When all you read is gloom, turn here for a much different perspective.

Saturday, January 17, 2009

Bull Run Begins This Week

Are you ready for a significant move up to begin in the stock markets this week? Why a move now?

Here are five reasons for you to consider:

1. Because individual stocks continue to shake off negative news. Indeed some have even moved higher. Of particular note is that negative news seems to be producing little if any downward movement in individual issues.

Several examples this past week include:
  • Intel (INTC), the Chip maker's net income dropped 90% from a year earlier.
  • Sealy Corporation (ZZ), the bedding maker said fourth quarter sales fell 26%.
  • Apple Corp (AAPL), whose leader Steve Jobs announces a leave of absence for health concerns.
The markets watched these events this week, nodded, and moved on.

2. Because disappointing news in the macro market is becoming nothing short of blasé. Stock markets are now numb to the bad news beats. News of more large bank bailouts and massive write offs did move stocks somewhat lower, but any actions were no match for the lows seen in November when the uncertainty of the extent of those bailouts was much greater. With even more large bank blood on the street, the market apathetically moved higher in its run into the weekend.

3. Because there is now a cease fire in Gaza. Stability in the region takes one more uncertainty off the market's table. Mid-east experts will be quick to show us why balance in that region has a calming effect in world markets.

4. Because a signal for sea-change in economists' sediment may be indicated in the conference board's report due out this week. You'll remember that their November reading, (reported in December), already showed 4 of 10 leading indicators moving positive. With current reports already out that are used as reference by the board, it is likely you'll see a move to 6 or 7 out of ten readings staying or moving to the positive column.

5. But probably the most significant market mover over the next several weeks will be the Obama factor. One of the great orators of our times will inspire the world this week. It is likely that he will jolt confidence and innovation into action. In turn, Obamamania will stir consumer confidence. A one, two punch no less. One at the Inauguration on Tuesday and the other at the state of the union address in the next several weeks.

So to recap: individual stocks are now shrugging off any negative news. The macro market is growing disenchanted with its gloom diet. A major mid-east conflict is now under the terms of a cease fire. The conference board report moves to a positive bias. And an international orator takes center stage with an inspiring message of hope.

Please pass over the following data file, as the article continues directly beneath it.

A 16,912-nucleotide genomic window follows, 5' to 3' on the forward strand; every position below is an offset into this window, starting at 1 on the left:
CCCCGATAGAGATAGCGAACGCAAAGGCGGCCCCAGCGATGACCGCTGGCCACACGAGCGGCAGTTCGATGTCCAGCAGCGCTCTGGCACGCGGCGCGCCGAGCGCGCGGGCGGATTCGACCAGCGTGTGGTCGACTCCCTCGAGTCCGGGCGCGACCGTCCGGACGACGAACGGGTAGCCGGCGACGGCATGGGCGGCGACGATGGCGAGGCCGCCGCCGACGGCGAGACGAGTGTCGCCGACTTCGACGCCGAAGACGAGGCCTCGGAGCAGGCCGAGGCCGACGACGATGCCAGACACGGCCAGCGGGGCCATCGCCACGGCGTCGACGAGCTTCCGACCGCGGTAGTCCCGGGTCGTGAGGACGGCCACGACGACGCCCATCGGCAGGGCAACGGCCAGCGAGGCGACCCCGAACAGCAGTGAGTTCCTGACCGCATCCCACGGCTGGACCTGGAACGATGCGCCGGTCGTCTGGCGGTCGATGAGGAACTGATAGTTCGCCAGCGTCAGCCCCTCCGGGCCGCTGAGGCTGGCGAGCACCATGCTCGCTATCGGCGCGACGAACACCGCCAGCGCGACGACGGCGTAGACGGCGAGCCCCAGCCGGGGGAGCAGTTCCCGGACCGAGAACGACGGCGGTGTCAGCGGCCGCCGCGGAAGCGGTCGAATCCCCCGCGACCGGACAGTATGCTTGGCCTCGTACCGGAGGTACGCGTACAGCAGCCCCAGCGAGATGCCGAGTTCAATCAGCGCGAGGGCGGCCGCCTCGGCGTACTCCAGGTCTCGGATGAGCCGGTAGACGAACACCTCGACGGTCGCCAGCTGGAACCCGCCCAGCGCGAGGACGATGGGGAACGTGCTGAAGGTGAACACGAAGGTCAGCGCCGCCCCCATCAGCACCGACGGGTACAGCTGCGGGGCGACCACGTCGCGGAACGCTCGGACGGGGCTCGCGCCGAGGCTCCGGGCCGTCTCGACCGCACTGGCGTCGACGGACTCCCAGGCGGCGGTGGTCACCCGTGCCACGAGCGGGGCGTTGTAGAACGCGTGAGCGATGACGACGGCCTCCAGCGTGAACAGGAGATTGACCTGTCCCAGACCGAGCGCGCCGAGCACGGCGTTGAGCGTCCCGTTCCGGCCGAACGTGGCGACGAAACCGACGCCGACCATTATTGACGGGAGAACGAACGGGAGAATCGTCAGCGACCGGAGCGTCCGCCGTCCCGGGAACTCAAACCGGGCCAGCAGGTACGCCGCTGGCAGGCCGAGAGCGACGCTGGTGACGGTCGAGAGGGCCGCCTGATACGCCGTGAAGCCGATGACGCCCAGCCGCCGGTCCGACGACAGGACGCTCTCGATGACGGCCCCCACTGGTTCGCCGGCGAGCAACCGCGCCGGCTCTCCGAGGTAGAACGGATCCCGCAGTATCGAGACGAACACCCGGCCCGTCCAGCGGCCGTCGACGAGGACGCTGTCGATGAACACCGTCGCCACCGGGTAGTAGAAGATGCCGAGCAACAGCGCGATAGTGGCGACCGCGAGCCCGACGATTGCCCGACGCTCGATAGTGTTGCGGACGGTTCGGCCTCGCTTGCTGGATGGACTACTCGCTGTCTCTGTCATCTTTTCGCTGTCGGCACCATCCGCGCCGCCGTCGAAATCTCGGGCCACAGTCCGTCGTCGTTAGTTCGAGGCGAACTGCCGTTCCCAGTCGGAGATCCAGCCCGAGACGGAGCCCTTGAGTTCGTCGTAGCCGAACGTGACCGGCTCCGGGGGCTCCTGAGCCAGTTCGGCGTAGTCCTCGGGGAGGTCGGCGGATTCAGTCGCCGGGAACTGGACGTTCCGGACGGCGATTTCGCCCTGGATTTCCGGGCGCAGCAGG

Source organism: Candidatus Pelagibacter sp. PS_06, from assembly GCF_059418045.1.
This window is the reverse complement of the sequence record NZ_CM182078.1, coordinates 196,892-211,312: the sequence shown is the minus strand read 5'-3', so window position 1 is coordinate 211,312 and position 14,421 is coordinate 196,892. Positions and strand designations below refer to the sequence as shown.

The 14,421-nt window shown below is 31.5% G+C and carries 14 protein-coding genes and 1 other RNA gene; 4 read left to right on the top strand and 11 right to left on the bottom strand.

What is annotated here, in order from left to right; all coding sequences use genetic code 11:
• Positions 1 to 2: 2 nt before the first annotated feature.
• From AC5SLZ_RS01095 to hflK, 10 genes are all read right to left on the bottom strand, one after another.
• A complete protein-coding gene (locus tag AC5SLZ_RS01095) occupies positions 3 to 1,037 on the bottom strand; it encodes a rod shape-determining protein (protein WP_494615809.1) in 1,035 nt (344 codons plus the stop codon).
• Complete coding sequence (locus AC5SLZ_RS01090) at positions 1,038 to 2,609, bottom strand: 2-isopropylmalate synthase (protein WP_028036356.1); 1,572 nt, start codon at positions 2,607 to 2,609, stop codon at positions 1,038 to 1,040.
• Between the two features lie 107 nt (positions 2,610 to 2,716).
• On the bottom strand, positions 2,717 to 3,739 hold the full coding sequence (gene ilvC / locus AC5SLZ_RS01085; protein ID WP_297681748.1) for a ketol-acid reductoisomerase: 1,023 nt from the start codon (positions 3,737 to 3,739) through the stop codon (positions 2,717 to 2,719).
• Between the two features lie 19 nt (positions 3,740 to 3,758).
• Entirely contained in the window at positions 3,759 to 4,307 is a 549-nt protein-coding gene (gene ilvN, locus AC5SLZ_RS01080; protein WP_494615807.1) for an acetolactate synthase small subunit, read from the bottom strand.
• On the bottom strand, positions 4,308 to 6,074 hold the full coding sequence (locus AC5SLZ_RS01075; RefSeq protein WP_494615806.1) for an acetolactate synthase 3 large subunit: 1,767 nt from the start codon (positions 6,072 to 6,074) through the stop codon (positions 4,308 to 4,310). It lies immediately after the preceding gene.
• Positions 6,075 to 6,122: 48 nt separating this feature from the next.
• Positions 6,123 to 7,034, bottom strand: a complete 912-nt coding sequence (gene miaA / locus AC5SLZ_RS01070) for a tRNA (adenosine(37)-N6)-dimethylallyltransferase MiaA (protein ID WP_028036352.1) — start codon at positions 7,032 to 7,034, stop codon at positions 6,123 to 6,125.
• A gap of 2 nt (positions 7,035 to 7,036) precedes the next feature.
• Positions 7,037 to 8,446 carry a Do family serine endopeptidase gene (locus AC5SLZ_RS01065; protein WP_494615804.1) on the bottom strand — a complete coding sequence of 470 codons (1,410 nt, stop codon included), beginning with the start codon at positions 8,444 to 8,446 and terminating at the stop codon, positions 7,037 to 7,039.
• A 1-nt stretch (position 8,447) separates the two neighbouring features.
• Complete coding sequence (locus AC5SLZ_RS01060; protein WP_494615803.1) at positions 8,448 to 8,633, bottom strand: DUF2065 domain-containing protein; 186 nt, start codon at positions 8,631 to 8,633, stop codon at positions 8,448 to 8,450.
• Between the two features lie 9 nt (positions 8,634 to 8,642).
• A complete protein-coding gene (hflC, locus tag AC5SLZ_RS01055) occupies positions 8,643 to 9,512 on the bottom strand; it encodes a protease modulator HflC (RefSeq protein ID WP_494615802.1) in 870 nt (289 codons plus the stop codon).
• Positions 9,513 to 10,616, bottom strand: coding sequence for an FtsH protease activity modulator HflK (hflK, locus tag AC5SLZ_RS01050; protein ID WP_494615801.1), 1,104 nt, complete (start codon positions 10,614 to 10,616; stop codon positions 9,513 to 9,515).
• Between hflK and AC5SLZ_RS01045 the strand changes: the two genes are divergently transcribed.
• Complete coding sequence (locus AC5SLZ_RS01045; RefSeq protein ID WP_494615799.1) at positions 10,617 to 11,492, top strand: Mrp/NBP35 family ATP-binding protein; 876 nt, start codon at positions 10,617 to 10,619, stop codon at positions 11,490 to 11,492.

I'm ready. You're ready. And so are the markets.

(Keep those stories coming. Thanks to those of you that have already sent in good news stories from around the country. I hope to compile the best of those in an upcoming post. Send your story to good.news.econ@gmail.com)


  1. Regarding Obama, I guess it's possible that his overt hostility to private enterprise will be more than cancelled out by the embarrassing media adulation. They'll do whatever they can to ensure Obamanomics isn't a failure.

  2. Great post, as always. Thanks for keeping things in perspective. Is it also possible the markets will keep mirroring 1974-1975, as you pointed out on January 2nd? (1975 was an upward movement!) -Joe

  3. I suppose anything's possible but the likelihood that this will be a bear market rally outweighs any other interpretation of the scant statistics you have presented.

    The AAPL drop happened back in September

    As for the Middle East situation, look that sounds all nice and good in a comfy macro setting but the correlation between the DOW and the USO is astounding and the answer is as plain as the nose on your face.

    Peep this:
    For the period of Jan08/Jan09 there is a .9 correlation between the price of crude (using USO ETF as a proxy) and the DJIndex

    However for the period of the last six months (when the price of crude topped and began sinking) the correlation is a staggering .93!

    Put bluntly, you won't see the DOW move up until you see the price of crude begin to move up again and that correlation should hold for about three to six months.

  4. Thanks again for reading Joe.

    @Cuervos, always good to hear from you, although there really is no correlation at all between oil prices and the DOW. Again have a look at 1974-75 as a guide. (not the last six months) Poor Nixon didn't even light the Christmas tree cause oil was so "scarce" back then...

    and the gasoline lines, what a pain.


  5. I think you mean there is no causation.
    Mathematically, there is a correlation.

    If you look here you can see that there was a negative correlation from June 06 to Jan 07 and then positive correlation up until a month ago.

    In fact, the 22 day cycle broke (went below .5) starting on Dec 8, 2008 and there was no correlation until Jan 7, 2009 when when it popped up to .52

    As of Friday, the USO/DJI correlation is sitting at .78

    Also, if you look at the 10 day correlation, it is a leading indicator of the 22 day.

    Using options as a tell, it appears that there is at least a $3-7 range drop in the price of USO so expect another drop in the DOW shortly.

  6. Thanks Cuervos,

    There there is a great article on causation, correlation, and chance here...


  7. With pension funds, 401(k)'s, IRA's, housing, and every other measure of household wealth down and unemployment on the rise, wishing for more consumer spending could further dislocate the economy. What America needs is a sustained period of saving and reinvigorated industrial output.


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